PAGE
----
Manage episode 376204511 series 3444923
Lori Vallow Daybell was handed a life imprisonment verdict, without the possibility of parole, for the heinous act of killing her two children, 7-year-old Joshua “JJ” Vallow and 16-year-old Tylee Ryan. The charges further expanded to a conspiracy plot to murder Tammy Daybell, the previous wife of her fifth husband.
Detailed in the notice of appeal presented on Thursday, Archibald delineated 16 significant issues he believes warrant the Supreme Court's attention:
The pivotal question of whether District Judge Steven Boyce made an error in pronouncing Daybell fit for trial, despite her spending a considerable 10 months in a mental institution.
The contentious decision of Judge Boyce to decline Archibald’s appeal to send Daybell back to the mental institution for further evaluation, instead of proceeding to trial.
Archibald also raises concerns about Daybell's constitutional rights to a speedy trial potentially being violated, particularly due to the prosecutor's numerous requests for postponements.
Another point of contention is whether Judge Boyce erred in permitting the presentation of evidence from the ongoing Arizona case. This case concerns the alleged crimes surrounding the death of Charles Vallow, Daybell's fourth husband, and the purported attempted murder of Brandon Boudreaux, previously married into Daybell's family.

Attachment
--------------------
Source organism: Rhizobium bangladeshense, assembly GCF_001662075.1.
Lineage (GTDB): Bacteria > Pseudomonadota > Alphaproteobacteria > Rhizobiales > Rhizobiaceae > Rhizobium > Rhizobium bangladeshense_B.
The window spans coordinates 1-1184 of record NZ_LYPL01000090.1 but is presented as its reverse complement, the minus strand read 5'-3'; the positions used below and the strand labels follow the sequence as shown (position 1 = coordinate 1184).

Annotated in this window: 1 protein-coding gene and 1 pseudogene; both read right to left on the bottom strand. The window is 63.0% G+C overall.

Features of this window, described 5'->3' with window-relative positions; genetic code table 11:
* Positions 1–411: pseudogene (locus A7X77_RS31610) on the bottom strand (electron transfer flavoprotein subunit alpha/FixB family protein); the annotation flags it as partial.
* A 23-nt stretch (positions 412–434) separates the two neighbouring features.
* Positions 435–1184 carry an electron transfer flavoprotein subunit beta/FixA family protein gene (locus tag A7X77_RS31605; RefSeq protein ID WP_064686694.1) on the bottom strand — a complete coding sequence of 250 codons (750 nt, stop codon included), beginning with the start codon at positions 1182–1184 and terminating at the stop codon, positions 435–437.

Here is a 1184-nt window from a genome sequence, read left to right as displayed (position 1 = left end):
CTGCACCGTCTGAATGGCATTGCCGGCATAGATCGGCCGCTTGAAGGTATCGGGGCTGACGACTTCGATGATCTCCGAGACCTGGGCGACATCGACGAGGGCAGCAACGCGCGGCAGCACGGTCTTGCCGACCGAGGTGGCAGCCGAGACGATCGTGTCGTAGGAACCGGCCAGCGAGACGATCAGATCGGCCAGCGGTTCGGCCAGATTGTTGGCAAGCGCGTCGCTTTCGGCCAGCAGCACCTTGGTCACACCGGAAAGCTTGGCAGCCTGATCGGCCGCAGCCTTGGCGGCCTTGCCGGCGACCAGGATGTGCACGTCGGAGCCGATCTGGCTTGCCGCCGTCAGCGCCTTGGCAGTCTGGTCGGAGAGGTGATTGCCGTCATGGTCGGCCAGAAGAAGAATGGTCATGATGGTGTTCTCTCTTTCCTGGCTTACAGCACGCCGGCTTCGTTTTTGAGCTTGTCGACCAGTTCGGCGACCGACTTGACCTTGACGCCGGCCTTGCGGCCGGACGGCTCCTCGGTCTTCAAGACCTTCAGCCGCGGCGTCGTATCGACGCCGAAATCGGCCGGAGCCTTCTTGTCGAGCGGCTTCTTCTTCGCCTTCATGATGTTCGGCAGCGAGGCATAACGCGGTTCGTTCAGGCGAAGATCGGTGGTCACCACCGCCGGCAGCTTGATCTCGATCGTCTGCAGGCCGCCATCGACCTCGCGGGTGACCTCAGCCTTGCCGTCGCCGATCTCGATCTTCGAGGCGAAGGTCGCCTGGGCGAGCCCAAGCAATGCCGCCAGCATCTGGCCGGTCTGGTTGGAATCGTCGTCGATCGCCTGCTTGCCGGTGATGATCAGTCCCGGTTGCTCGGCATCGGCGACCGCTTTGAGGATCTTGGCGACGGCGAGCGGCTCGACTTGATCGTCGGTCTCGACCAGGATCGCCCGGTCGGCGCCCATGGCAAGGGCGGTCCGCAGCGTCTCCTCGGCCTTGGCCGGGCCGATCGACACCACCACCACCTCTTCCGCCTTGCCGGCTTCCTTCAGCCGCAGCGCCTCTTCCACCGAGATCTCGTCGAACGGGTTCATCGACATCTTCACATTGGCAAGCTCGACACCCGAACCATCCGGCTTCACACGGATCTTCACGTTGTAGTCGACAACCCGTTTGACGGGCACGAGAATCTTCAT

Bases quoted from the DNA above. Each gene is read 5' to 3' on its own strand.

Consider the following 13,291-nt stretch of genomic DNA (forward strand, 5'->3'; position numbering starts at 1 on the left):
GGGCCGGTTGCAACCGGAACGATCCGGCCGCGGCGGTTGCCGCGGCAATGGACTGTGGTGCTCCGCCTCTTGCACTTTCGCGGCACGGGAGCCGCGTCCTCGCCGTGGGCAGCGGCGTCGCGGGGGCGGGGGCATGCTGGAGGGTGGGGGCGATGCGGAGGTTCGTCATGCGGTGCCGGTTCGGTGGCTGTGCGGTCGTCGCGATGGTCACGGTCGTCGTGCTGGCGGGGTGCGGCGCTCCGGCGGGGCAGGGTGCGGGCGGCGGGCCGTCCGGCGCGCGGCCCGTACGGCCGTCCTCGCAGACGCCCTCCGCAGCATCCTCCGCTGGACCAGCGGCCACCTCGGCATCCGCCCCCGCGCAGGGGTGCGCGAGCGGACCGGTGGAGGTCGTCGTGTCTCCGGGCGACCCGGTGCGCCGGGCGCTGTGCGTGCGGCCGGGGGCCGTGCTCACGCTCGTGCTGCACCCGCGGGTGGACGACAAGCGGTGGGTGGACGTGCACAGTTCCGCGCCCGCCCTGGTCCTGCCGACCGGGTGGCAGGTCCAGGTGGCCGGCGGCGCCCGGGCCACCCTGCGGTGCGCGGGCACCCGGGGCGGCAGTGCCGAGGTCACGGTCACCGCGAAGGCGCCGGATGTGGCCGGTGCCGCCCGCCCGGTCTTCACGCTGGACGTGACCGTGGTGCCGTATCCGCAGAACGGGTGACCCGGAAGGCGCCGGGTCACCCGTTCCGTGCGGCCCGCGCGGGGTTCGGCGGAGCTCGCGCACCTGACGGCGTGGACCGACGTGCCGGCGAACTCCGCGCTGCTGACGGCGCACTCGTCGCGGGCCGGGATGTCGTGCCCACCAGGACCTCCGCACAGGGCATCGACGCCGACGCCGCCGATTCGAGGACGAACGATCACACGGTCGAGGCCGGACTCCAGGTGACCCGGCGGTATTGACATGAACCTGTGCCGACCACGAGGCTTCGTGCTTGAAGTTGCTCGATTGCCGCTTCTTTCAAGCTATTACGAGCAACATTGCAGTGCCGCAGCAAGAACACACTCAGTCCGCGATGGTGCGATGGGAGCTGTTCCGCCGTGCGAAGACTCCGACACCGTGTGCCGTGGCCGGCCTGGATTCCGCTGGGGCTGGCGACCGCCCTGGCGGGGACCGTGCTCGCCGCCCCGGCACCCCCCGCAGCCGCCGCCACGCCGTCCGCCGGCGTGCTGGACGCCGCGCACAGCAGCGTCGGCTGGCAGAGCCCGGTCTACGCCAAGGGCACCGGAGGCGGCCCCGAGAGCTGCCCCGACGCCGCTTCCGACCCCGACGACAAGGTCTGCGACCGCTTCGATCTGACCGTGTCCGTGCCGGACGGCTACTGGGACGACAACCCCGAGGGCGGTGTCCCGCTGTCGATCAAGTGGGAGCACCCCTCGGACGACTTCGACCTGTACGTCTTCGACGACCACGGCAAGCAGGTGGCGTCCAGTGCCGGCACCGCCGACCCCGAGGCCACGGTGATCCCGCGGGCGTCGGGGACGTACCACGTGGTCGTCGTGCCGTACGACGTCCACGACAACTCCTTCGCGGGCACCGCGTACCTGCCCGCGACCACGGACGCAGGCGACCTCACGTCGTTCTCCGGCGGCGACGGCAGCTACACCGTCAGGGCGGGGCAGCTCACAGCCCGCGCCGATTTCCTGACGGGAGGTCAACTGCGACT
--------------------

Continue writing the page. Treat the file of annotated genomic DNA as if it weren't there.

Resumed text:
The appeal also questions the discretion of Judge Boyce regarding Daybell’s sentence—three consecutive life terms without parole.
The court's decision ordering Daybell to pay a whopping $165,018 in fines and court charges, despite her evident indigence and dependence on public defense, is also under scrutiny.
Furthermore, Archibald has tabled a request for the appointment of appellate public defenders to oversee the appeal segment of Daybell's case.
It is customary for felony convictions, particularly those involving murder charges, to be appealed. Such appeals must be presented within 42 days of the sentencing. Preparations are now underway for the Supreme Court to receive a transcript of Daybell's trial. Archibald, being meticulous in his pursuit of justice for his client, is also in the process of acquiring transcripts from Daybell’s previous competency evaluations, the preliminary hearings leading up to the trial, and the sentencing proceedings.
However, this appellate process is notorious for its lengthy duration, often spanning several years. In the upcoming phase, the Idaho attorney general will assign a representative for the prosecution. This attorney, in tandem with the defense's appellate lawyer, will draft written briefs. It is also anticipated that both parties will present oral arguments before the state Supreme Court finalizes its judgment.
There's a potential hiccup in Daybell's appellate case trajectory. The state of Arizona is gearing up to extradite her, pressing charges of conspiracy to commit Charles Vallow’s murder and the alleged attempt on Brandon Boudreaux’s life. Barely a month has passed since Daybell's confinement in the Pocatello Women’s Correctional Center. Meanwhile, the trial of Chad Daybell, Lori's husband, is on the horizon, set to commence on April 1 in Ada County.
While the wheels of justice are in motion, this case serves as a reminder of the intricate dance between the justice system, victims' rights, and the accused's rights. The outcome of this appeal, especially given its high-profile nature, will be closely watched by many across the state and the nation.
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